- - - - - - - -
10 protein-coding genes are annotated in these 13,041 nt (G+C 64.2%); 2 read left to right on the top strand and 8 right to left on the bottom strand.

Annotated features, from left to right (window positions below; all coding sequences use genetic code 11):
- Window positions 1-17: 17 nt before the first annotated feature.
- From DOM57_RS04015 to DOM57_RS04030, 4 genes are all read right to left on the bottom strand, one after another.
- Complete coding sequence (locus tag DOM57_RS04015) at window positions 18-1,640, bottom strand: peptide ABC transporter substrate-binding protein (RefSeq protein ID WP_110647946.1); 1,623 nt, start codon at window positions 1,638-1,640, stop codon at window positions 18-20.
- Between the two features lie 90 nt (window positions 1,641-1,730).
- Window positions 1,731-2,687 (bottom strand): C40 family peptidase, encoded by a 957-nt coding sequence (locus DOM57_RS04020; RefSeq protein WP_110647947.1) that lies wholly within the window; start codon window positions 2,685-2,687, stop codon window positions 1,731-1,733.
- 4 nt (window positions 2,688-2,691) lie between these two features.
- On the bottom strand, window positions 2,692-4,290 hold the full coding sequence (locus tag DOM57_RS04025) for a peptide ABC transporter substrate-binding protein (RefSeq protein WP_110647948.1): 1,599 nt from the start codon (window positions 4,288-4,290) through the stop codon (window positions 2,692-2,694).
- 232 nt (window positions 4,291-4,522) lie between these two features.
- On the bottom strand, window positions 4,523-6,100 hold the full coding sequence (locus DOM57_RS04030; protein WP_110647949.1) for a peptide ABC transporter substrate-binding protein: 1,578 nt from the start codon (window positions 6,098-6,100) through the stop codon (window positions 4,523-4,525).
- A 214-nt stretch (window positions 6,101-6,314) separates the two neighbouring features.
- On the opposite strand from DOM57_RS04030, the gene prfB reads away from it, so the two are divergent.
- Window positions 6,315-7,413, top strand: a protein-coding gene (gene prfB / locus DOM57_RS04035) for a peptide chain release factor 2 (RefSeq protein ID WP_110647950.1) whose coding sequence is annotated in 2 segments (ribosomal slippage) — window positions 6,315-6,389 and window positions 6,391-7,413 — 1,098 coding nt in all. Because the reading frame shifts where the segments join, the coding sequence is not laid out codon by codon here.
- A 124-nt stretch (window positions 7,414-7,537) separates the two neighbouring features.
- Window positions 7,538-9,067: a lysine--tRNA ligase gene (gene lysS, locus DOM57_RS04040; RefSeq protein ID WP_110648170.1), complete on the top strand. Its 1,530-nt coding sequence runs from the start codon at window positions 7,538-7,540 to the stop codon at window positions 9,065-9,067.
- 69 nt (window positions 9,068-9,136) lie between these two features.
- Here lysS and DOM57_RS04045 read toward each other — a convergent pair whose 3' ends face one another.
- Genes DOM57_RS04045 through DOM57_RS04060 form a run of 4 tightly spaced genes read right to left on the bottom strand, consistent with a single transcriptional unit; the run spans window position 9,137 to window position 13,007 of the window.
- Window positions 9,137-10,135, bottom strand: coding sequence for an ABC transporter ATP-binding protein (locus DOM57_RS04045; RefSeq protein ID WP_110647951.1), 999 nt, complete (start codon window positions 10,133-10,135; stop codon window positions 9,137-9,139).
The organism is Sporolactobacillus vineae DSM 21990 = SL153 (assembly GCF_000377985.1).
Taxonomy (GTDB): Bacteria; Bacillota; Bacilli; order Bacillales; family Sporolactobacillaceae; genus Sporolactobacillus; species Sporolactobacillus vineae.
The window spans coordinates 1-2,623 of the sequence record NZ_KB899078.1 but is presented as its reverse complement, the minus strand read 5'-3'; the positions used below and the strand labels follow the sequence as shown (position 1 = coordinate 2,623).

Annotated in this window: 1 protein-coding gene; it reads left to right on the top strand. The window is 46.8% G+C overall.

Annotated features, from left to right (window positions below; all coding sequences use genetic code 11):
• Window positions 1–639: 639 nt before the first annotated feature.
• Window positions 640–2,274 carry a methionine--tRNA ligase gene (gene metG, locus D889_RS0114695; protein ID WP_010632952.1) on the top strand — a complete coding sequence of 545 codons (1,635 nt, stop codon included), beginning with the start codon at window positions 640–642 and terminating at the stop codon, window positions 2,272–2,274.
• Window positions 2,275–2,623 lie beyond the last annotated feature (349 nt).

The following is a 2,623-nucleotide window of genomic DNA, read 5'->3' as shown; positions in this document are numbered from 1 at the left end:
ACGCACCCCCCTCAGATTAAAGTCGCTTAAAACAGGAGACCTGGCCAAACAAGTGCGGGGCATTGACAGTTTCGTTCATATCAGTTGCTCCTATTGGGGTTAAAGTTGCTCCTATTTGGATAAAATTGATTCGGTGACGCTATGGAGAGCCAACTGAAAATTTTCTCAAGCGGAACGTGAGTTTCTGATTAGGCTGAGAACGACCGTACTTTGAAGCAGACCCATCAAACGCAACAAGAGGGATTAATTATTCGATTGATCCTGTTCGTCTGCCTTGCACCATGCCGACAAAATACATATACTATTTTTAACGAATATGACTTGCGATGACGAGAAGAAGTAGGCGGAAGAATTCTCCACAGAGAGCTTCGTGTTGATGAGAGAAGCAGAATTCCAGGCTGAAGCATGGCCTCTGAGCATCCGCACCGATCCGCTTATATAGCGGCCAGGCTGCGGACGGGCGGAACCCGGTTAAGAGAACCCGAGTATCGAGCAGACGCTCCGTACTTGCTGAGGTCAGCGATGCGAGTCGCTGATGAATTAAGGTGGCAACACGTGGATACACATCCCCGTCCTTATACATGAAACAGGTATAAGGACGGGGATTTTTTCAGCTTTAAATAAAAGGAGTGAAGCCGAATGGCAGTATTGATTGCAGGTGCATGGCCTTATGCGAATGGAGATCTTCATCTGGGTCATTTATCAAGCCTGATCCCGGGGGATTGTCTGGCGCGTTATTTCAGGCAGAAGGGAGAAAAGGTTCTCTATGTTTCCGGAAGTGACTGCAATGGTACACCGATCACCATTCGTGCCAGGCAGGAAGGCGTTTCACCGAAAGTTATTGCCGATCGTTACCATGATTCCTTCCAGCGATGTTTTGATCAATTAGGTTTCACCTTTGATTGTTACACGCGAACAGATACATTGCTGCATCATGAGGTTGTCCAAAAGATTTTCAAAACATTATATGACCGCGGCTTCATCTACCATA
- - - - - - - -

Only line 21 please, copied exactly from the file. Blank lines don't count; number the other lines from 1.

The organism is Sporolactobacillus vineae DSM 21990 = SL153 (assembly GCF_000377985.1).